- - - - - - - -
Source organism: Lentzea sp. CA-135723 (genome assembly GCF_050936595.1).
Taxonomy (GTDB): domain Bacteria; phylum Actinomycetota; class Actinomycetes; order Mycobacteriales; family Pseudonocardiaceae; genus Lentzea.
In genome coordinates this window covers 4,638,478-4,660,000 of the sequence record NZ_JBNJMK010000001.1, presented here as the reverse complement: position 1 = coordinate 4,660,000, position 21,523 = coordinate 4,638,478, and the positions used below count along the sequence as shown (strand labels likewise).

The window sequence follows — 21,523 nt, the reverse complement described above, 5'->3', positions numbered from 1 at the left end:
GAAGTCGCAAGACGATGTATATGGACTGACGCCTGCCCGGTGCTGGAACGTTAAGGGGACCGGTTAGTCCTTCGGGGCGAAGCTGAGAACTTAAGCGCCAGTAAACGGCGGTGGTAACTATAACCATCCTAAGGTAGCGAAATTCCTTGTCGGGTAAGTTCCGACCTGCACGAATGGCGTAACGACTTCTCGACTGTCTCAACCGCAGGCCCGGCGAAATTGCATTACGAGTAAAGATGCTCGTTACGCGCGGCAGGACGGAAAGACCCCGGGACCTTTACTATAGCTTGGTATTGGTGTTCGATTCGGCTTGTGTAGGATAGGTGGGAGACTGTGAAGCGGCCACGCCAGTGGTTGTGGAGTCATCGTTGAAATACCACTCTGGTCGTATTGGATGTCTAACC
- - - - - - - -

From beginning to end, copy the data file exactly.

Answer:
Source organism: Lentzea sp. CA-135723 (genome assembly GCF_050936595.1).
Taxonomy (GTDB): domain Bacteria; phylum Actinomycetota; class Actinomycetes; order Mycobacteriales; family Pseudonocardiaceae; genus Lentzea.
In genome coordinates this window covers 4,638,478-4,660,000 of the sequence record NZ_JBNJMK010000001.1, presented here as the reverse complement: position 1 = coordinate 4,660,000, position 21,523 = coordinate 4,638,478, and the positions used below count along the sequence as shown (strand labels likewise).

The window sequence follows — 21,523 nt, the reverse complement described above, 5'->3', positions numbered from 1 at the left end:
GAAGTCGCAAGACGATGTATATGGACTGACGCCTGCCCGGTGCTGGAACGTTAAGGGGACCGGTTAGTCCTTCGGGGCGAAGCTGAGAACTTAAGCGCCAGTAAACGGCGGTGGTAACTATAACCATCCTAAGGTAGCGAAATTCCTTGTCGGGTAAGTTCCGACCTGCACGAATGGCGTAACGACTTCTCGACTGTCTCAACCGCAGGCCCGGCGAAATTGCATTACGAGTAAAGATGCTCGTTACGCGCGGCAGGACGGAAAGACCCCGGGACCTTTACTATAGCTTGGTATTGGTGTTCGATTCGGCTTGTGTAGGATAGGTGGGAGACTGTGAAGCGGCCACGCCAGTGGTTGTGGAGTCATCGTTGAAATACCACTCTGGTCGTATTGGATGTCTAACC